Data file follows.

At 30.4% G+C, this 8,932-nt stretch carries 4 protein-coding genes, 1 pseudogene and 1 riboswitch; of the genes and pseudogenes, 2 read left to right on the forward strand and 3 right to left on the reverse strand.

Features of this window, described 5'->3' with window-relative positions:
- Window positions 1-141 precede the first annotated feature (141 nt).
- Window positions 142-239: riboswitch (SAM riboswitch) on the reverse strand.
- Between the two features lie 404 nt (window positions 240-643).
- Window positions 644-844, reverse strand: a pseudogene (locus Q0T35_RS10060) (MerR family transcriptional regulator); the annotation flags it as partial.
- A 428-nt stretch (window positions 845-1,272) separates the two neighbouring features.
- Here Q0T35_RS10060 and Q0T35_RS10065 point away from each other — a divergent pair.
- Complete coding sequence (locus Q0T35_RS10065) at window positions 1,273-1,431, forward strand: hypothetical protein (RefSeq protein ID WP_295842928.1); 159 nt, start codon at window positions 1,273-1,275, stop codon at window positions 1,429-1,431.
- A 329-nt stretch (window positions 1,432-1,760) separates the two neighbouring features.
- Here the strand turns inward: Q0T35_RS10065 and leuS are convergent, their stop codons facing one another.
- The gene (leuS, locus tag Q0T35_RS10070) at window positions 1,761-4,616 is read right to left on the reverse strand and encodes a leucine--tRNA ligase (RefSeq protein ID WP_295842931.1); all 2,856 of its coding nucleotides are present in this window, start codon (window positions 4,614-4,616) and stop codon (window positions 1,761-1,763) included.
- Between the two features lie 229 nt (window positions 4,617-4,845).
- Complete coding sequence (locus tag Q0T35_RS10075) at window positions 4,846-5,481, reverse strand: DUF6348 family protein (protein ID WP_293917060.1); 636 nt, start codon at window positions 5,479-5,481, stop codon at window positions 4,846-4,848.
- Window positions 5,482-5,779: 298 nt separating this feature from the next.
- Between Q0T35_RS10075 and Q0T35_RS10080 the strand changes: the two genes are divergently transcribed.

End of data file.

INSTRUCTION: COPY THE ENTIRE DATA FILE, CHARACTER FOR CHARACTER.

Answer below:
At 30.4% G+C, this 8,932-nt stretch carries 4 protein-coding genes, 1 pseudogene and 1 riboswitch; of the genes and pseudogenes, 2 read left to right on the forward strand and 3 right to left on the reverse strand.

Features of this window, described 5'->3' with window-relative positions:
- Window positions 1-141 precede the first annotated feature (141 nt).
- Window positions 142-239: riboswitch (SAM riboswitch) on the reverse strand.
- Between the two features lie 404 nt (window positions 240-643).
- Window positions 644-844, reverse strand: a pseudogene (locus Q0T35_RS10060) (MerR family transcriptional regulator); the annotation flags it as partial.
- A 428-nt stretch (window positions 845-1,272) separates the two neighbouring features.
- Here Q0T35_RS10060 and Q0T35_RS10065 point away from each other — a divergent pair.
- Complete coding sequence (locus Q0T35_RS10065) at window positions 1,273-1,431, forward strand: hypothetical protein (RefSeq protein ID WP_295842928.1); 159 nt, start codon at window positions 1,273-1,275, stop codon at window positions 1,429-1,431.
- A 329-nt stretch (window positions 1,432-1,760) separates the two neighbouring features.
- Here the strand turns inward: Q0T35_RS10065 and leuS are convergent, their stop codons facing one another.
- The gene (leuS, locus tag Q0T35_RS10070) at window positions 1,761-4,616 is read right to left on the reverse strand and encodes a leucine--tRNA ligase (RefSeq protein ID WP_295842931.1); all 2,856 of its coding nucleotides are present in this window, start codon (window positions 4,614-4,616) and stop codon (window positions 1,761-1,763) included.
- Between the two features lie 229 nt (window positions 4,617-4,845).
- Complete coding sequence (locus tag Q0T35_RS10075) at window positions 4,846-5,481, reverse strand: DUF6348 family protein (protein ID WP_293917060.1); 636 nt, start codon at window positions 5,479-5,481, stop codon at window positions 4,846-4,848.
- Window positions 5,482-5,779: 298 nt separating this feature from the next.
- Between Q0T35_RS10075 and Q0T35_RS10080 the strand changes: the two genes are divergently transcribed.